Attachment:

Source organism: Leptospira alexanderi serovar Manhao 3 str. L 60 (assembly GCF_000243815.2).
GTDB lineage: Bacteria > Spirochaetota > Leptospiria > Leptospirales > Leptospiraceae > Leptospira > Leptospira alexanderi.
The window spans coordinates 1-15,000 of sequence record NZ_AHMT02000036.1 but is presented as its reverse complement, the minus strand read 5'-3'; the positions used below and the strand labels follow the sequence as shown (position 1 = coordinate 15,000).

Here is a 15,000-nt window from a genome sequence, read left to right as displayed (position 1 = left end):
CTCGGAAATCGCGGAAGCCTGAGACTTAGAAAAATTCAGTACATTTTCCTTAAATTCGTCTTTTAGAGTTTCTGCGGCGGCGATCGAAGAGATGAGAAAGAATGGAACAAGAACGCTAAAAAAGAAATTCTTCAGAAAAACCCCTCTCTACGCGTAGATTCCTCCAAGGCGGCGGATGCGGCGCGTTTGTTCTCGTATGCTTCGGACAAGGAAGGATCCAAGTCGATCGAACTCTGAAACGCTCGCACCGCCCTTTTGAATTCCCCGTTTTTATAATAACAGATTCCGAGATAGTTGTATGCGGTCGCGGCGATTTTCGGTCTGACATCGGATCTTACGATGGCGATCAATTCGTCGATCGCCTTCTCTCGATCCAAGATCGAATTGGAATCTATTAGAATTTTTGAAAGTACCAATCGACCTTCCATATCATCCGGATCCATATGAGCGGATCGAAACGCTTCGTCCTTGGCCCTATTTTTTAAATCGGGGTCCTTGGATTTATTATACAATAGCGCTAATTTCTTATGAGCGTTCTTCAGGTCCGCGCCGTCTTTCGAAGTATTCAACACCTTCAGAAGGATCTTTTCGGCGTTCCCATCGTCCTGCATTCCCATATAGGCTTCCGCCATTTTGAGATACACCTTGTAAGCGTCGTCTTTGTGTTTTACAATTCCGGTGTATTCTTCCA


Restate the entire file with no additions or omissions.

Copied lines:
Source organism: Leptospira alexanderi serovar Manhao 3 str. L 60 (assembly GCF_000243815.2).
GTDB lineage: Bacteria > Spirochaetota > Leptospiria > Leptospirales > Leptospiraceae > Leptospira > Leptospira alexanderi.
The window spans coordinates 1-15,000 of sequence record NZ_AHMT02000036.1 but is presented as its reverse complement, the minus strand read 5'-3'; the positions used below and the strand labels follow the sequence as shown (position 1 = coordinate 15,000).

Here is a 15,000-nt window from a genome sequence, read left to right as displayed (position 1 = left end):
CTCGGAAATCGCGGAAGCCTGAGACTTAGAAAAATTCAGTACATTTTCCTTAAATTCGTCTTTTAGAGTTTCTGCGGCGGCGATCGAAGAGATGAGAAAGAATGGAACAAGAACGCTAAAAAAGAAATTCTTCAGAAAAACCCCTCTCTACGCGTAGATTCCTCCAAGGCGGCGGATGCGGCGCGTTTGTTCTCGTATGCTTCGGACAAGGAAGGATCCAAGTCGATCGAACTCTGAAACGCTCGCACCGCCCTTTTGAATTCCCCGTTTTTATAATAACAGATTCCGAGATAGTTGTATGCGGTCGCGGCGATTTTCGGTCTGACATCGGATCTTACGATGGCGATCAATTCGTCGATCGCCTTCTCTCGATCCAAGATCGAATTGGAATCTATTAGAATTTTTGAAAGTACCAATCGACCTTCCATATCATCCGGATCCATATGAGCGGATCGAAACGCTTCGTCCTTGGCCCTATTTTTTAAATCGGGGTCCTTGGATTTATTATACAATAGCGCTAATTTCTTATGAGCGTTCTTCAGGTCCGCGCCGTCTTTCGAAGTATTCAACACCTTCAGAAGGATCTTTTCGGCGTTCCCATCGTCCTGCATTCCCATATAGGCTTCCGCCATTTTGAGATACACCTTGTAAGCGTCGTCTTTGTGTTTTACAATTCCGGTGTATTCTTCCA